Hidden forces of the thermosphere: Winds at the edge of space resemble coastal breezes 

Earth’s atmosphere loses stability at the boundary with space. A new study has found that among the turbulence, there are currents that look like winds circling closer to the surface, hinting at the existence of hidden forces that bring them together. The discovery could help us better understand ecological systems and improve predictions of space and Earth weather, say researchers from the University of Rostock in Germany and Kyushu University in Japan.  

The thermosphere is 80-550 kilometers above sea level. Photo: Unsplash

When we talk about space, we mean the thermosphere, which is about 80-550 kilometers above sea level. It’s not real space yet, but it’s where the International Space Station and most satellites orbit, and it’s also where the aurora borealis forms. 

The thermosphere is located above the lower atmosphere, consisting of the troposphere (up to an altitude of about 12 km) and the stratosphere, the layer between the troposphere and the thermosphere. Winds in each layer have different patterns that can be used to study the mechanisms of meteorology. 

Until then, the thermosphere remained almost unstudied. The new data show similar patterns to those observed at lower levels of the atmosphere. “This means that both the thermosphere and the troposphere follow the same physical laws,” says Huixin Liu of Kyushu University.  

To obtain these results, the team analyzed thermospheric winds using data from the Challenging satellite and the Gravity Field and Steady State Ocean Circulation Explorer. Using third-order structure functions, they found that many rules remain the same despite different conditions in each layer of the atmosphere.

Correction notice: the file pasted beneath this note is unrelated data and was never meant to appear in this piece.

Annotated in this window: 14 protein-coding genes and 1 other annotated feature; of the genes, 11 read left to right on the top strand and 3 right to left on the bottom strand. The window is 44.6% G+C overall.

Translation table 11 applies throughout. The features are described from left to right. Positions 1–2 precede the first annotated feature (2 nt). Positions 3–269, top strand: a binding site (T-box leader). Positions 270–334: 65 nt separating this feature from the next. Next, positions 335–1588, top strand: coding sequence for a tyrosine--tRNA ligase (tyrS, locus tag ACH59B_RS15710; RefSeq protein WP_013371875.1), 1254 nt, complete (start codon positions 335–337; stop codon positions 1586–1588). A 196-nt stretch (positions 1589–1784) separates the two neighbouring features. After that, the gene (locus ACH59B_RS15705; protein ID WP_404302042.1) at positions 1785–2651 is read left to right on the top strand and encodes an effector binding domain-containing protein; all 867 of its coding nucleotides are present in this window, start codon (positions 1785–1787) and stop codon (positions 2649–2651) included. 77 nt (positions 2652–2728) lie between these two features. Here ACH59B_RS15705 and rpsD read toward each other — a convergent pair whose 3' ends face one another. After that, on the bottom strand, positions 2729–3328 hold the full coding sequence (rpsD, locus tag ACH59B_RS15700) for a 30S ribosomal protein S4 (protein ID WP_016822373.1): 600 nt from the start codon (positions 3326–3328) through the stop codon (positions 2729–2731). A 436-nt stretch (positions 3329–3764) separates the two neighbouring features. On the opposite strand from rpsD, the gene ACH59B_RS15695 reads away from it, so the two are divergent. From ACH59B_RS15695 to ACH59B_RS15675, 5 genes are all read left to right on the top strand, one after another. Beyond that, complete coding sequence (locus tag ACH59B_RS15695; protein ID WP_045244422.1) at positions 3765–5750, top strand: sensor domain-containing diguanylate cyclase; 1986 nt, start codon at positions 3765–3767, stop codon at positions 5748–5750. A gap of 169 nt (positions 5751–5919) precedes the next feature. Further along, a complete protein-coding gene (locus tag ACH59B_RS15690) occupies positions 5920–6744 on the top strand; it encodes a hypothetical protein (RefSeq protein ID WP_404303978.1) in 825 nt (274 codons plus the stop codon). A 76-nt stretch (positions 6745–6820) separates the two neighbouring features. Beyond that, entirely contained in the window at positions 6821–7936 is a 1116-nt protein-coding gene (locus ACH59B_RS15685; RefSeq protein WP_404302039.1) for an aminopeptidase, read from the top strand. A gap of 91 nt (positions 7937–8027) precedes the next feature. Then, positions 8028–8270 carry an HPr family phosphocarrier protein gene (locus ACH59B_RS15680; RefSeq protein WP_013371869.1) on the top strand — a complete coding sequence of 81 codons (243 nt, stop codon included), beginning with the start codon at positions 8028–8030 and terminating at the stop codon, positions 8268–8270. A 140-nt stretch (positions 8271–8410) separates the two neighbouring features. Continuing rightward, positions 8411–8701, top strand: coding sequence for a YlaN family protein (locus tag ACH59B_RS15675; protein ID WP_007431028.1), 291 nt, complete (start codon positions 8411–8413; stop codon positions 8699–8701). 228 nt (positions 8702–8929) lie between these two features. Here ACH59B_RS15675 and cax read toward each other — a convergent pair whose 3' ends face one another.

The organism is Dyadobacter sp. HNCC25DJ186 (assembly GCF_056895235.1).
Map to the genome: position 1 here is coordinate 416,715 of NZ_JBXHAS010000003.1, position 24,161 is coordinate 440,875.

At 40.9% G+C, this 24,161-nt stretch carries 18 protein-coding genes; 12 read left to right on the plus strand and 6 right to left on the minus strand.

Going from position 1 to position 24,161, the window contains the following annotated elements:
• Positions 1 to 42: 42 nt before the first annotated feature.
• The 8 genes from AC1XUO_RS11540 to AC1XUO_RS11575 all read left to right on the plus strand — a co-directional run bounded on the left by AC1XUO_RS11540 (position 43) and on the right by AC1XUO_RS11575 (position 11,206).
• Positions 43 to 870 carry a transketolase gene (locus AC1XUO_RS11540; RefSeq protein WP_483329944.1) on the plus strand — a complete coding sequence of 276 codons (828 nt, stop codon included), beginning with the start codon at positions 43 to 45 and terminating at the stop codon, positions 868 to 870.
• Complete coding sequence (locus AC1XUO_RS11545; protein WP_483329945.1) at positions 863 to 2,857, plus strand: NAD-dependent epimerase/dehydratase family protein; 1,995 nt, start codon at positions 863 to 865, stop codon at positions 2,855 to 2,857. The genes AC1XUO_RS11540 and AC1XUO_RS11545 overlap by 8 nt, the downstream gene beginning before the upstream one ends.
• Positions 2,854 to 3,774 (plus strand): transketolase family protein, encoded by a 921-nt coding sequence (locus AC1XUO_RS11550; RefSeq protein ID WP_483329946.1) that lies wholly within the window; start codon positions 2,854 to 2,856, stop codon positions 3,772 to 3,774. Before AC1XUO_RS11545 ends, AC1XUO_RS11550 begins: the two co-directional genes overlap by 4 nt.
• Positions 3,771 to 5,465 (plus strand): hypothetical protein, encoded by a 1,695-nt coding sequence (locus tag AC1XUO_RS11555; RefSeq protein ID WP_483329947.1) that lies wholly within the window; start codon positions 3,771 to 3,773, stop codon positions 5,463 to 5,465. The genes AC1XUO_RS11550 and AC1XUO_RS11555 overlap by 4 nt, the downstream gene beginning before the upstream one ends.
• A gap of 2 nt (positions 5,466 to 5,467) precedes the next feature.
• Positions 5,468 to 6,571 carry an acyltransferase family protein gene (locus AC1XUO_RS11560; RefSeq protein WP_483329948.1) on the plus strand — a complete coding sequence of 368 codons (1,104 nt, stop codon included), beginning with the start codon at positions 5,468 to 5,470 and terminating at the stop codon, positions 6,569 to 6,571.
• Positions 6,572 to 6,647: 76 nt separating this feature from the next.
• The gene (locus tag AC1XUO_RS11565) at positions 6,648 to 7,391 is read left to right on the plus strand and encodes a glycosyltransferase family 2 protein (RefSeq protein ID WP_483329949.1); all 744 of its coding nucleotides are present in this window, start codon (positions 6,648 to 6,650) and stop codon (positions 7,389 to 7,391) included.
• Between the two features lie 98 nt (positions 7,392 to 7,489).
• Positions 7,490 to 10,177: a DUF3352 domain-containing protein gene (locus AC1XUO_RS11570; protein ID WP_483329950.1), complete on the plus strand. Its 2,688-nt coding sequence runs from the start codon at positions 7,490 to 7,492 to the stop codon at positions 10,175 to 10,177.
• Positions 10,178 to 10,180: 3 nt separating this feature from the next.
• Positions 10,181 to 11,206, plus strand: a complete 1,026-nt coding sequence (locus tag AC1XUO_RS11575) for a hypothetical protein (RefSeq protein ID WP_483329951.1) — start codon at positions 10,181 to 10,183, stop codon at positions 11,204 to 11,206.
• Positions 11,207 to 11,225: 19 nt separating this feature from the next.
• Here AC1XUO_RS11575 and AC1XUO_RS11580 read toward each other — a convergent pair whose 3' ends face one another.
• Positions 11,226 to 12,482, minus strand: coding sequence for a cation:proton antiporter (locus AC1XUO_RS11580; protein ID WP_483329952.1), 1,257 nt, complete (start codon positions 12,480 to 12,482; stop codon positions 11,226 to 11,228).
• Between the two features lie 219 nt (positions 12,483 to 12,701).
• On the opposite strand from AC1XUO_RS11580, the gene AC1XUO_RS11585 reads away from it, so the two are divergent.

Winds in each layer have distinct patterns that can be used to study the mechanisms of meteorology. Photo: Unsplash

The cyclonic motion of winds in the thermosphere and lower atmosphere also coincide: counterclockwise in the Northern Hemisphere and clockwise in the Southern Hemisphere. “This suggests that similar underlying large-scale turbulence mechanisms may be at play,” the researchers wrote.  

Understanding the dynamics of the near-space atmosphere is important because the parts of the atmosphere closer to space are more exposed to solar storms. This knowledge is necessary to prevent potential hazards.   

These findings also have implications for climate change models that predict future weather systems. Turbulence in the Earth’s atmosphere can be linked to changes in space.  

The study is published in the journal Geophysical Research Letters

Earlier we told you about how scientists measured the interstellar wind speed of distant worlds for the first time

According to sciencealert.com